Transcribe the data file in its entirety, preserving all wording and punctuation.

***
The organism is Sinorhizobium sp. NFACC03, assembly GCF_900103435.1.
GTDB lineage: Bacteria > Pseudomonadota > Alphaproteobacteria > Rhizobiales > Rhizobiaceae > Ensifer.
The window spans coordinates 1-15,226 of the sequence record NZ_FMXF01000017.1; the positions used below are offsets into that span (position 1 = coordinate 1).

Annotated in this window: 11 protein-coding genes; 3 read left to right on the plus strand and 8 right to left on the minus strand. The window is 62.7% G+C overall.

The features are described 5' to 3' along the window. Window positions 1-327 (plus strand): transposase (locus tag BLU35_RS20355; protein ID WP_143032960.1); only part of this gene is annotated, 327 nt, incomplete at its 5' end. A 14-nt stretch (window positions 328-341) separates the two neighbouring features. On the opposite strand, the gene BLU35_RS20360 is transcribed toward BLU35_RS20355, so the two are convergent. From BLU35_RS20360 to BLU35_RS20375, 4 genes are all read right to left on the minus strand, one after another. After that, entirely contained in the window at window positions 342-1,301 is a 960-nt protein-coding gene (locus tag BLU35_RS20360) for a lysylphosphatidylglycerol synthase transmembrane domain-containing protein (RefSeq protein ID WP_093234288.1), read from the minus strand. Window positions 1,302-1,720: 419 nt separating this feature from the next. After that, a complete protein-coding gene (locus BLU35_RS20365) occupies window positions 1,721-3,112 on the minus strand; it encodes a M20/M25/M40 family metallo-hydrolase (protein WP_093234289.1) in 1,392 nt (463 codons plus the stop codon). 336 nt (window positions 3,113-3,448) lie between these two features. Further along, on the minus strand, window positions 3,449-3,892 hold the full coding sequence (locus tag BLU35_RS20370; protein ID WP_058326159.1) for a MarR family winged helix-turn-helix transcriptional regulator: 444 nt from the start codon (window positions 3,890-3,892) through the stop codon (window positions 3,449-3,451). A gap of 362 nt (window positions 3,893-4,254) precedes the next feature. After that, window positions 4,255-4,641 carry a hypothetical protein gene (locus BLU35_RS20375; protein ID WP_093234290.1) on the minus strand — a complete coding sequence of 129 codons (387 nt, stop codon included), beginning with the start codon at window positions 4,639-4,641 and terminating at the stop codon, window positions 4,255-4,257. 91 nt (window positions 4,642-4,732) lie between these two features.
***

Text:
The organism is Sinorhizobium sp. NFACC03, assembly GCF_900103435.1.
GTDB lineage: Bacteria > Pseudomonadota > Alphaproteobacteria > Rhizobiales > Rhizobiaceae > Ensifer.
The window spans coordinates 1-15,226 of the sequence record NZ_FMXF01000017.1; the positions used below are offsets into that span (position 1 = coordinate 1).

Annotated in this window: 11 protein-coding genes; 3 read left to right on the plus strand and 8 right to left on the minus strand. The window is 62.7% G+C overall.

The features are described 5' to 3' along the window. Window positions 1-327 (plus strand): transposase (locus tag BLU35_RS20355; protein ID WP_143032960.1); only part of this gene is annotated, 327 nt, incomplete at its 5' end. A 14-nt stretch (window positions 328-341) separates the two neighbouring features. On the opposite strand, the gene BLU35_RS20360 is transcribed toward BLU35_RS20355, so the two are convergent. From BLU35_RS20360 to BLU35_RS20375, 4 genes are all read right to left on the minus strand, one after another. After that, entirely contained in the window at window positions 342-1,301 is a 960-nt protein-coding gene (locus tag BLU35_RS20360) for a lysylphosphatidylglycerol synthase transmembrane domain-containing protein (RefSeq protein ID WP_093234288.1), read from the minus strand. Window positions 1,302-1,720: 419 nt separating this feature from the next. After that, a complete protein-coding gene (locus BLU35_RS20365) occupies window positions 1,721-3,112 on the minus strand; it encodes a M20/M25/M40 family metallo-hydrolase (protein WP_093234289.1) in 1,392 nt (463 codons plus the stop codon). 336 nt (window positions 3,113-3,448) lie between these two features. Further along, on the minus strand, window positions 3,449-3,892 hold the full coding sequence (locus tag BLU35_RS20370; protein ID WP_058326159.1) for a MarR family winged helix-turn-helix transcriptional regulator: 444 nt from the start codon (window positions 3,890-3,892) through the stop codon (window positions 3,449-3,451). A gap of 362 nt (window positions 3,893-4,254) precedes the next feature. After that, window positions 4,255-4,641 carry a hypothetical protein gene (locus BLU35_RS20375; protein ID WP_093234290.1) on the minus strand — a complete coding sequence of 129 codons (387 nt, stop codon included), beginning with the start codon at window positions 4,639-4,641 and terminating at the stop codon, window positions 4,255-4,257. 91 nt (window positions 4,642-4,732) lie between these two features.